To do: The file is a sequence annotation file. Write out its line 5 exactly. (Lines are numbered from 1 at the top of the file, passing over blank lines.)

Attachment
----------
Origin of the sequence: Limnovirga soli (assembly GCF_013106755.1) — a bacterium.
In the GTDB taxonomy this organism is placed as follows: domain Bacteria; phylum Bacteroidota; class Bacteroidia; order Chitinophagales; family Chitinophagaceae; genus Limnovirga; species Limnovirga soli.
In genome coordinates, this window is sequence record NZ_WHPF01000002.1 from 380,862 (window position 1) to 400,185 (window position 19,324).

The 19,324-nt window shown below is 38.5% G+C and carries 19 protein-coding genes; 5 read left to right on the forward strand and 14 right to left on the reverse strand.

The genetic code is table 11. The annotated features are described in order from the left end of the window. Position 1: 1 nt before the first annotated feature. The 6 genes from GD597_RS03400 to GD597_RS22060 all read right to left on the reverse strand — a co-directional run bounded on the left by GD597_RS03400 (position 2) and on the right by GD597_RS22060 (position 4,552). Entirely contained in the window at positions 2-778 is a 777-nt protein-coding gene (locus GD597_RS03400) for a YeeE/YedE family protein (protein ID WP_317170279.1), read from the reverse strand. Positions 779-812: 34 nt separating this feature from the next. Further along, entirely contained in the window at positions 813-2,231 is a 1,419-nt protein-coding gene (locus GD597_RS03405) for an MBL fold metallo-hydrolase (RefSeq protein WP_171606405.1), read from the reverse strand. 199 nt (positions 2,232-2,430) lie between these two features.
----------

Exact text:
The genetic code is table 11. The annotated features are described in order from the left end of the window. Position 1: 1 nt before the first annotated feature. The 6 genes from GD597_RS03400 to GD597_RS22060 all read right to left on the reverse strand — a co-directional run bounded on the left by GD597_RS03400 (position 2) and on the right by GD597_RS22060 (position 4,552). Entirely contained in the window at positions 2-778 is a 777-nt protein-coding gene (locus GD597_RS03400) for a YeeE/YedE family protein (protein ID WP_317170279.1), read from the reverse strand. Positions 779-812: 34 nt separating this feature from the next. Further along, entirely contained in the window at positions 813-2,231 is a 1,419-nt protein-coding gene (locus GD597_RS03405) for an MBL fold metallo-hydrolase (RefSeq protein WP_171606405.1), read from the reverse strand. 199 nt (positions 2,232-2,430) lie between these two features.